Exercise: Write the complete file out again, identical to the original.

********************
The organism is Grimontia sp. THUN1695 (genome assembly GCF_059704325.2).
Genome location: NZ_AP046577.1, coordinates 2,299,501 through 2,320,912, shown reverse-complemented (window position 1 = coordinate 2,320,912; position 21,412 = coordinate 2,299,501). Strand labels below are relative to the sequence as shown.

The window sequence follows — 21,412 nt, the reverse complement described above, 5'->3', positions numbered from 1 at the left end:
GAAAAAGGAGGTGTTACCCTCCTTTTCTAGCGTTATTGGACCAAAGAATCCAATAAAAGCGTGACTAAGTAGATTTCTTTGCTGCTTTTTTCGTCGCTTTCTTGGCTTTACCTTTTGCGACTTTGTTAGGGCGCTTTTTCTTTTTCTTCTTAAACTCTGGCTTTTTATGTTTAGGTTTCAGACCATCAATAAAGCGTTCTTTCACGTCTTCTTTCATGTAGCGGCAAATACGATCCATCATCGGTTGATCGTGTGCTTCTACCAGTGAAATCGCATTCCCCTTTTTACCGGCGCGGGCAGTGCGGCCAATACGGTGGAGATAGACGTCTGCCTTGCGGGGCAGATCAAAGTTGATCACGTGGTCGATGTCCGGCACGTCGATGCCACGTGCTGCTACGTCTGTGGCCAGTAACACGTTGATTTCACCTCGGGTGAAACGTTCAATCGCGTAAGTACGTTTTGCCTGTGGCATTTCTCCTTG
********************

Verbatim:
The organism is Grimontia sp. THUN1695 (genome assembly GCF_059704325.2).
Genome location: NZ_AP046577.1, coordinates 2,299,501 through 2,320,912, shown reverse-complemented (window position 1 = coordinate 2,320,912; position 21,412 = coordinate 2,299,501). Strand labels below are relative to the sequence as shown.

The window sequence follows — 21,412 nt, the reverse complement described above, 5'->3', positions numbered from 1 at the left end:
GAAAAAGGAGGTGTTACCCTCCTTTTCTAGCGTTATTGGACCAAAGAATCCAATAAAAGCGTGACTAAGTAGATTTCTTTGCTGCTTTTTTCGTCGCTTTCTTGGCTTTACCTTTTGCGACTTTGTTAGGGCGCTTTTTCTTTTTCTTCTTAAACTCTGGCTTTTTATGTTTAGGTTTCAGACCATCAATAAAGCGTTCTTTCACGTCTTCTTTCATGTAGCGGCAAATACGATCCATCATCGGTTGATCGTGTGCTTCTACCAGTGAAATCGCATTCCCCTTTTTACCGGCGCGGGCAGTGCGGCCAATACGGTGGAGATAGACGTCTGCCTTGCGGGGCAGATCAAAGTTGATCACGTGGTCGATGTCCGGCACGTCGATGCCACGTGCTGCTACGTCTGTGGCCAGTAACACGTTGATTTCACCTCGGGTGAAACGTTCAATCGCGTAAGTACGTTTTGCCTGTGGCATTTCTCCTTG